The one thing church should feel like is home.
Well, maybe not home, but at least a home away from home. A place like a repair shop for the heart, where you come dragging yourself in saying something is making a whirring noise and it just doesn’t sound right and when you try to just move forward, you find yourself heading toward a ditch.
There are a lot of problems with the church. If the general list of complaints from the peanut gallery wasn’t long enough, we could all pull out our notepads and lick the tip of our pencils before adding our own personal gripe. It’s just the way it is, and I would bet from my three semesters of church history that it’s always been that way.
And so the church, self-aware enough to know that there are lots of people who have “issues” with the church, begin to chase an ideal. This reaction isn’t different from any institution. Instead of relaxing and letting go and trusting the claim that the church doesn’t belong to us anyway, we begin to clutch at things, looking for the right cultural groove, marketing the church as a place to find answers instead of being a place to ask questions (which are two very different things).
In many ways, the church has gone corporate as it works to iron out better quality control, all the while turning Jesus into a our own personal, self-help product. If we could just package Jesus more slickly, if we could make our churches run more like the business world, if we could offer just the right programming and get the latest sound system or put in a coffee bar, our numbers would improve. Now, that’s exactly the kind of church some people need and I certainly have no qualms with well-oiled, quality products. I appreciate a dependable refrigerator, public transportation in Switzerland, and well-behaved dogs, but in a way, the church shouldn’t be about efficiency or quality marketing at all.
The church should be exactly the place where we bring our broken down selves. The church should be the soft spot to land when the world is so hard. It should be the place to show up with our most vulnerable, questioning, doubting selves. It should be a place of refuge and inclusion, and it should never, ever be about living up to some ideal.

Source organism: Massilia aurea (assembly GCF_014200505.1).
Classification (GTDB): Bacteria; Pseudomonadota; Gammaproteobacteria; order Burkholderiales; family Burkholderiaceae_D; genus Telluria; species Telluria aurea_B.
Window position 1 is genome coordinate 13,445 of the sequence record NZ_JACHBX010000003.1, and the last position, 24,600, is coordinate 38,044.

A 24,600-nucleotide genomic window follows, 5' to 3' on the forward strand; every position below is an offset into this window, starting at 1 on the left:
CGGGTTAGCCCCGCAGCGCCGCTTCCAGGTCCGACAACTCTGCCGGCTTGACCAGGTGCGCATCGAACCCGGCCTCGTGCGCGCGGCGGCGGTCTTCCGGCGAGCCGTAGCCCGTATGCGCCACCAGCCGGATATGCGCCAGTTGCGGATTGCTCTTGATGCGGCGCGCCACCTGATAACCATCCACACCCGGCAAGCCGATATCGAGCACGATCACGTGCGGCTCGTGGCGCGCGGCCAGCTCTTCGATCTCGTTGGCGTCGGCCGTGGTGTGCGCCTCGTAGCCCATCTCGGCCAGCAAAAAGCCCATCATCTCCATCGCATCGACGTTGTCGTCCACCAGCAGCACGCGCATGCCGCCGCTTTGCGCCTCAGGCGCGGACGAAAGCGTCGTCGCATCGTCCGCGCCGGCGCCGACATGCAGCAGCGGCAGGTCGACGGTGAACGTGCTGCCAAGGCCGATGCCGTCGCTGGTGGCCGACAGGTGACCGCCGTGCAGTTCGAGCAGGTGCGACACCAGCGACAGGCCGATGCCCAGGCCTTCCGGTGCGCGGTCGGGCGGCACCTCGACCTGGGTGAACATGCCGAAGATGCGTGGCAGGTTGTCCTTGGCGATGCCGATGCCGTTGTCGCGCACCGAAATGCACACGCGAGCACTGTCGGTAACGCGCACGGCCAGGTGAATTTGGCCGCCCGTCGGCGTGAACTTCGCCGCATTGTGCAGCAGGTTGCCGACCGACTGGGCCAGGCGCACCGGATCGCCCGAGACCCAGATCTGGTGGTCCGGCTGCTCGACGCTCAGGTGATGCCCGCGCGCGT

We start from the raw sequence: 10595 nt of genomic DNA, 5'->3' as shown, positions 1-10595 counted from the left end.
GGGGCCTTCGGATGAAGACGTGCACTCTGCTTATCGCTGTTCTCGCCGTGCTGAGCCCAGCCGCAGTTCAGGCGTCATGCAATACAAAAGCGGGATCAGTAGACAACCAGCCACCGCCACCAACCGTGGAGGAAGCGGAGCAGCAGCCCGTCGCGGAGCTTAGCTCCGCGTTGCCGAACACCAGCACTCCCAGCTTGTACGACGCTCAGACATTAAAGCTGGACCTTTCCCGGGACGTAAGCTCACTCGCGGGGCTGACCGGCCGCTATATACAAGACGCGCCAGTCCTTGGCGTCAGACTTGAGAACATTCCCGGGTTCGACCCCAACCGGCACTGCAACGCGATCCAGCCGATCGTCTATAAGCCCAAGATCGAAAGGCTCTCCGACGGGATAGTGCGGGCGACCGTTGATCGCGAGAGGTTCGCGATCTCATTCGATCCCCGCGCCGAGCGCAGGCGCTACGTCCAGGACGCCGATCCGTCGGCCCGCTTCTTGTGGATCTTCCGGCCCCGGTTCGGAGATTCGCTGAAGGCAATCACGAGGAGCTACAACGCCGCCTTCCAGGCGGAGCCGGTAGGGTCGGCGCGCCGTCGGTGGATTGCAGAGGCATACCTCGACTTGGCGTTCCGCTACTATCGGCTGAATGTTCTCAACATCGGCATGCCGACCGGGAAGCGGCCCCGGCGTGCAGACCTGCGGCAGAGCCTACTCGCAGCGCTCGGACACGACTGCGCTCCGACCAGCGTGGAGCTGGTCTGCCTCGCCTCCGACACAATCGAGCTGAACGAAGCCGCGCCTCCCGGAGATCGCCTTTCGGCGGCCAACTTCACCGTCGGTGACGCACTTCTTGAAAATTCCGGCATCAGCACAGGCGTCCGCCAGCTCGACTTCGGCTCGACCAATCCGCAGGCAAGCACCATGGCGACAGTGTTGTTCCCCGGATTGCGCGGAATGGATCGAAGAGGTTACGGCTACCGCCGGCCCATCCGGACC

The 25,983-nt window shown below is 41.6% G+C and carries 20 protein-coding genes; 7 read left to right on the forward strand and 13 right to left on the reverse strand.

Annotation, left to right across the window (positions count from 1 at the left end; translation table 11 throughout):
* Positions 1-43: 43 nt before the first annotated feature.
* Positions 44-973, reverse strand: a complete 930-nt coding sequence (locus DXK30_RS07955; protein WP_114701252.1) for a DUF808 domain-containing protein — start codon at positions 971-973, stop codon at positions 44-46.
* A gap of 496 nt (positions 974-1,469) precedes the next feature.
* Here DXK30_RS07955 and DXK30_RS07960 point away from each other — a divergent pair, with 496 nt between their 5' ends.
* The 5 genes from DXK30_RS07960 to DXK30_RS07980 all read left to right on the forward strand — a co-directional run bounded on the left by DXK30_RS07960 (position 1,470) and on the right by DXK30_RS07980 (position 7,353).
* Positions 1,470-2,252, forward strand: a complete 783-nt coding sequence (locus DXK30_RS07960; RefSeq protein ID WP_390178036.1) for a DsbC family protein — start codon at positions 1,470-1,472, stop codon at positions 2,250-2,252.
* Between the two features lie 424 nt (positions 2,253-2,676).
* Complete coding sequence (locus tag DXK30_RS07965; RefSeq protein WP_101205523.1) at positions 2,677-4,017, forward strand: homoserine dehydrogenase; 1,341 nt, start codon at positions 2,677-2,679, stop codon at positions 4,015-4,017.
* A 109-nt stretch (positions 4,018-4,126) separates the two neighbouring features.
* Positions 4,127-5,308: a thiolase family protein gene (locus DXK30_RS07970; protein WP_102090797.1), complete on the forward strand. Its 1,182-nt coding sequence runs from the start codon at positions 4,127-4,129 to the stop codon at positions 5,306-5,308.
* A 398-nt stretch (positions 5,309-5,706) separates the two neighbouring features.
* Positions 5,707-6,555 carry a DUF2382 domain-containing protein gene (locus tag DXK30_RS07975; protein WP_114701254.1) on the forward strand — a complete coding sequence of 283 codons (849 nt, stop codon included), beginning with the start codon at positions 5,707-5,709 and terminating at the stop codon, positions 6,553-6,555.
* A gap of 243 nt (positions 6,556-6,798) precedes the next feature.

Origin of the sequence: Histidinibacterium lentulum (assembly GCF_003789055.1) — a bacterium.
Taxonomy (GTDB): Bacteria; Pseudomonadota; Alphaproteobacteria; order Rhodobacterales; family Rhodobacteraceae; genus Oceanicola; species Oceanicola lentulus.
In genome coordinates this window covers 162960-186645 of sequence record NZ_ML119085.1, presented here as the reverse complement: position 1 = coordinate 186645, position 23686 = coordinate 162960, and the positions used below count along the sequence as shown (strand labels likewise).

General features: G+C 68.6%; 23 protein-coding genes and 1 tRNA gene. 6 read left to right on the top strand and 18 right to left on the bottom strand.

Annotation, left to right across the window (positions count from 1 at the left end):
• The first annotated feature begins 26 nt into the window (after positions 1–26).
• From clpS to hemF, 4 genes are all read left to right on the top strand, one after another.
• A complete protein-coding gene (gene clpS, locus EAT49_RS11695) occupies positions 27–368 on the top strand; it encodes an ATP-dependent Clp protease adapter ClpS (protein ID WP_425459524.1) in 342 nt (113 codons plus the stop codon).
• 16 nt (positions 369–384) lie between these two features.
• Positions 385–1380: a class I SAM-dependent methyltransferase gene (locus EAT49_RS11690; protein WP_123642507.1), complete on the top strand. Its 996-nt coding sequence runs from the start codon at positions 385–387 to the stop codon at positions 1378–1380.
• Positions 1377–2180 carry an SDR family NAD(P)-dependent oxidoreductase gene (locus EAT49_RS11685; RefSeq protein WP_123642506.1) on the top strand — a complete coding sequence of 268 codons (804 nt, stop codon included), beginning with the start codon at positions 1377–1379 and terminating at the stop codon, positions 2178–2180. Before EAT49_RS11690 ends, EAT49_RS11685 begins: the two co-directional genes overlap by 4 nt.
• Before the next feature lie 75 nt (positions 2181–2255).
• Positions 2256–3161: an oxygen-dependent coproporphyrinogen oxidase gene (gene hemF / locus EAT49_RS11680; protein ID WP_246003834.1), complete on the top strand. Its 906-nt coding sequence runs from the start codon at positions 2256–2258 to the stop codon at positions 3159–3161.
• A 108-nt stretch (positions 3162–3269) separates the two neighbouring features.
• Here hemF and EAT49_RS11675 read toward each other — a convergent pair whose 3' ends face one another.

Because at the center of the church is a God who has been broken, for you. For us, for the world. We do not preach a god who triumphs over us; we do not preach an idea, or an ideal. We preach a God who became as vulnerable as creation can be, and who, through the foolishness of the cross, really did overcome sin and death. There could have been a better way, a showier way, or something far easier.
When God became flesh, the Trinity’s HR and marketing divisions seemed to be taking a long coffee break, or at least allowing high standards to go. In this messy human space, God chose to become the least of these so that God might sink deep to undo all our ways of selfishness and violence and exclusion and death. Everything about God becoming flesh is unreasonable, but then, the most important things in life always are. There are no handbooks for things like love and kindness, or not being able to keep our composure; all the things of the heart.
If the church is anything, it is where we remember how love works and how once, a promise was fulfilled. It’s the place where you remember exactly who it is that gets the kingdom of heaven, and as you know, it’s hardly ideal. It’s not about who keeps their cubicle the neatest, or about selling the most product, or even about who shows up on time.
If we remember for a moment who it is that gets the kingdom, it’s the lost and the merciful, the poor, the mourning, and the meek. It’s all the mess, it’s all the stuff inside of us that veers into ditches, the voices that tell us that we don’t matter or we matter too much, it’s the complicated systems of our beings that seem like they might cost a lot to repair. It’s all the stuff we don’t want.
But the One who creates and loves all things into being wants it. This One even asks for it, becoming broken, so we might become whole. And in return, we are granted all freedom to be merely human, to slip off our shoes on such holy ground. To relax, because this is what it feels like to be home.